Tsarina Alexandra: You shouldn't let him. He's your servant. Everyone's your servant.
Tsarina Alexandra: You enjoy yourself at parties. I get headaches. If you sat there, feeling everyone disliked you...
Tsar Nicholas II: No one dislikes you.
Tsarina Alexandra: Yes, they do. You never see unpleasant things. You drift away. Sometimes I wonder if you even hear me half the time.
Tsar Nicholas II: Just now, I find you all too audible.
Tsarina Alexandra: Nicky? Guess what.
Tsar Nicholas II: You've got your headache.
Rasputin: I was 20 when the vision came. We peasants get them all the time. The Virgin comes and tells them when to sell their sheep if they want to make a profit. She told me to become a pilgrim. So I started to walk. I waited for her to tell me when to stop, but she didn't. I walked 2000 miles, and when I got to Greece, I couldn't walk any longer. So I stopped. I spent 2 years in a monastery, and then I walked home again. Sometimes people say to me, "what do I need to become a starets?" and I say, "good feet."
Father Gapon: The Tsar is here in Petersburg, to bless the troops. He's staying at the Winter Palace. Thousands of us will march there on Sunday morning. I'll go to him on the balcony, and read this: "Sire, we workingmen and inhabitants of St. Petersburg come to you, Sire, to seek for truth, justice, and protection. Only you can hear our prayers, and if you do not, we shall die, here on this square, before your palace."
Rasputin: We had a man in Pokrovskoe. He didn't wash or work. He lied, stole, cheated, drank, chased all the women. He was a sinner. Why, out of all men, did the Virgin come to him?
Tsarina Alexandra: Perhaps he lied. You said he was a liar...
Rasputin: No. She came. I saw her. I know all there is to know about sin. Pray with me, Matushka. God is here.
Tsar Nicholas II: I know what will make them happy. They're children, and they need a Tsar! They need tradition. Not this! They're the victims of agitators. A Duma would make them bewildered and discontented. And don't tell me about London and Berlin. God save us from the mess they're in!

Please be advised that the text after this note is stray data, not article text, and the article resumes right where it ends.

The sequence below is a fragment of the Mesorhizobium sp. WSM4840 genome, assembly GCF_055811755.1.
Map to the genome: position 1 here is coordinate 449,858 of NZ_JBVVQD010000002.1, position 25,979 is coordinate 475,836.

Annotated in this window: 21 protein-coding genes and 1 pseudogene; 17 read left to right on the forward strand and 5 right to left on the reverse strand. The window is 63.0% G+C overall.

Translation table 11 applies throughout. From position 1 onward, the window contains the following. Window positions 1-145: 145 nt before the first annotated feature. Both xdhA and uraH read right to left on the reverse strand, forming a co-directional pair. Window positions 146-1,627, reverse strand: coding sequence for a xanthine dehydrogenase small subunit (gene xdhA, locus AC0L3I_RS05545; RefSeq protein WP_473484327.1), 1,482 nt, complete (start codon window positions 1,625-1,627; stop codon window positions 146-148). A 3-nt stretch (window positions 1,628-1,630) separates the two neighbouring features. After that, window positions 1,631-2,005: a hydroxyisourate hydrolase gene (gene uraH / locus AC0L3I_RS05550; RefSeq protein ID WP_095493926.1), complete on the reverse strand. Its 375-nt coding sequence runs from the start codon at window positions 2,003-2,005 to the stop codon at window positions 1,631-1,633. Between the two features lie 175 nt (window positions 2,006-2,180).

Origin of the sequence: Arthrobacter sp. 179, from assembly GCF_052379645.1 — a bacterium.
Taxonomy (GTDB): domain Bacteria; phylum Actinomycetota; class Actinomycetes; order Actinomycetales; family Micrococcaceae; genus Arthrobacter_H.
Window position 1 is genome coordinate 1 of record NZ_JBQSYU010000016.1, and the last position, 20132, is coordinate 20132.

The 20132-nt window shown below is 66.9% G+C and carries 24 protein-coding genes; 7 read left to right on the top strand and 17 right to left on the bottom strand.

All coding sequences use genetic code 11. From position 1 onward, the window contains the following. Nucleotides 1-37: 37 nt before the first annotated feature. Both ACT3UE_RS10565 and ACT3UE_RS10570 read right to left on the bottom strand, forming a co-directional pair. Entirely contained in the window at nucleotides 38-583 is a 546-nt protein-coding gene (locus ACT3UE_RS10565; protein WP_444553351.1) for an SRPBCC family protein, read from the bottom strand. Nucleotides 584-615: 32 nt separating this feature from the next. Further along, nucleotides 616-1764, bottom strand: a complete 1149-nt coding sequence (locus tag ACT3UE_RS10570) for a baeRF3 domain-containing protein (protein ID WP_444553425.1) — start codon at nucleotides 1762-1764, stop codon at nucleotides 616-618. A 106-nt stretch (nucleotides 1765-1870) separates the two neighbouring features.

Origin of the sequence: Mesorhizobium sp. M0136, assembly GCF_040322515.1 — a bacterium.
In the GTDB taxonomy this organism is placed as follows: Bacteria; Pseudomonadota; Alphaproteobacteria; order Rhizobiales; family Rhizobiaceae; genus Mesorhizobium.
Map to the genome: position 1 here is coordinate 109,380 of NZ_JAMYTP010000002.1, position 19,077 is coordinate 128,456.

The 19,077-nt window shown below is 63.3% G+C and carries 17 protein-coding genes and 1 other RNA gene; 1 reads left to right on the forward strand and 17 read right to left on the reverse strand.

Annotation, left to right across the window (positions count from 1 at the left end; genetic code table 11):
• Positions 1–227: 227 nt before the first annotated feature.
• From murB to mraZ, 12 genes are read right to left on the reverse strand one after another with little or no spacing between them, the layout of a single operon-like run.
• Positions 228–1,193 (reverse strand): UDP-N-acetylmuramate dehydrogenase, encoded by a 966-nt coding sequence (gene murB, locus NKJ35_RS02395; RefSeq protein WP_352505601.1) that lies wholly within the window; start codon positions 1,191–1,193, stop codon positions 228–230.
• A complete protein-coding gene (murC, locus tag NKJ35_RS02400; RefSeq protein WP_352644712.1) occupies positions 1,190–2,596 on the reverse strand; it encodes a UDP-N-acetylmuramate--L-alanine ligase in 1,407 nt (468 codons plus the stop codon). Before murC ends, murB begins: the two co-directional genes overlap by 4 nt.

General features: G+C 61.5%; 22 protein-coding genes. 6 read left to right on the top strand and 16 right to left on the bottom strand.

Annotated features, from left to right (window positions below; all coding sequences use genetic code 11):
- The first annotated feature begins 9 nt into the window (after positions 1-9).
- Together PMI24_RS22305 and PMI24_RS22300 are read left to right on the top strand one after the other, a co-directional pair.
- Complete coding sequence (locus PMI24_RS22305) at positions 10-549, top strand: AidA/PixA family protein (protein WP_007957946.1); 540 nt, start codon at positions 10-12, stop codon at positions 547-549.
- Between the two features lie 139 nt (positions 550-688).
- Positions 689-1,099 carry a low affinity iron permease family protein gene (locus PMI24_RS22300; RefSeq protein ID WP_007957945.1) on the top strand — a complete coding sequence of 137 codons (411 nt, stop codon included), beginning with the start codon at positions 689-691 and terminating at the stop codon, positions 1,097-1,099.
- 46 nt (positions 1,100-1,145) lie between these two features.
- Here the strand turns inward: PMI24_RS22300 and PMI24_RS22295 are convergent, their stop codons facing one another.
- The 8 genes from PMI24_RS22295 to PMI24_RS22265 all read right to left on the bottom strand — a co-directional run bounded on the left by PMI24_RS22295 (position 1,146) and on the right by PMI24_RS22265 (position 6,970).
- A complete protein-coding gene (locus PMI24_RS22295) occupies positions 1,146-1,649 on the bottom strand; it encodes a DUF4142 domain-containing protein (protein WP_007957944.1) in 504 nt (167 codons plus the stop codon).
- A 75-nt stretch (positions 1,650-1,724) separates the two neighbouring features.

Count Witte: I see. So they talk, pray, march, plead, petition and what do they get? Cossacks, prison, flogging, police, spies, and now, after today, they will be shot. Is this God's will? Are these His methods? Make war on your own people? How long do you think they're going to stand there and let you shoot them? YOU ask ME who's responsible? YOU ask?
[after Nagorny saves Alexei from falling off a rock he was climbing]
Tsarevich Alexei: It's all right, Nagorny. You'll always save me.
Tsar Nicholas II: Alexei spends all day with you. You hardly ever come to meals. I hardly ever seem to see you anymore.
Tsarina Alexandra: My place is where I am needed most.
Tsar Nicholas II: It must be hard to have so many people need you. I'll be patient. If I wait, my turn will come.
Tsarina Alexandra: Sometimes I wonder how you live with me.
Tsar Nicholas II: I wonder too. Only I know I could never live without you... Sunny.
[on the Three-Hundredth Anniversery of Romanov rule]
Tsar Nicholas II: [to Stolypin] I didn't want to come on this Tercentenary tour, Peter Arkadiavitch. But, God help me, I do love it when they stand and wave!
[as a wagon of peasant girls rides by]
Nun: Good day, and the Lord be with you.
[Rasputin rises naked out of the wagon with a bottle of vodka]
Rasputin: And the Lord be with you! Ha ha!
[after the assassination attempt on Count Stolypin]
Tsar Nicholas II: He's a good man. They always kill good men. The ones who've helped them most. They killed my grandfather. He freed the serfs, you know. He helped them; so, they threw a bomb. Stolypin's a good man.
[feels in his pocket]
Tsar Nicholas II: I can't find a match.
Vice Premier Kokovstov: They've got the man who shot him.
Tsar Nicholas II: The man?
Vice Premier Kokovstov: Some kind of revolutionary.
Tsar Nicholas II: Damn them all. You help them, and they kill you for it. Give them Dumas and they give you bombs. I want them paid in kind. Do you understand me? I want something done!
[near the start of World War I]
Nikolasha: Here's some wonderful news, a telegram from the Kaiser, just what we wanted, offering to mediate between us and Austria.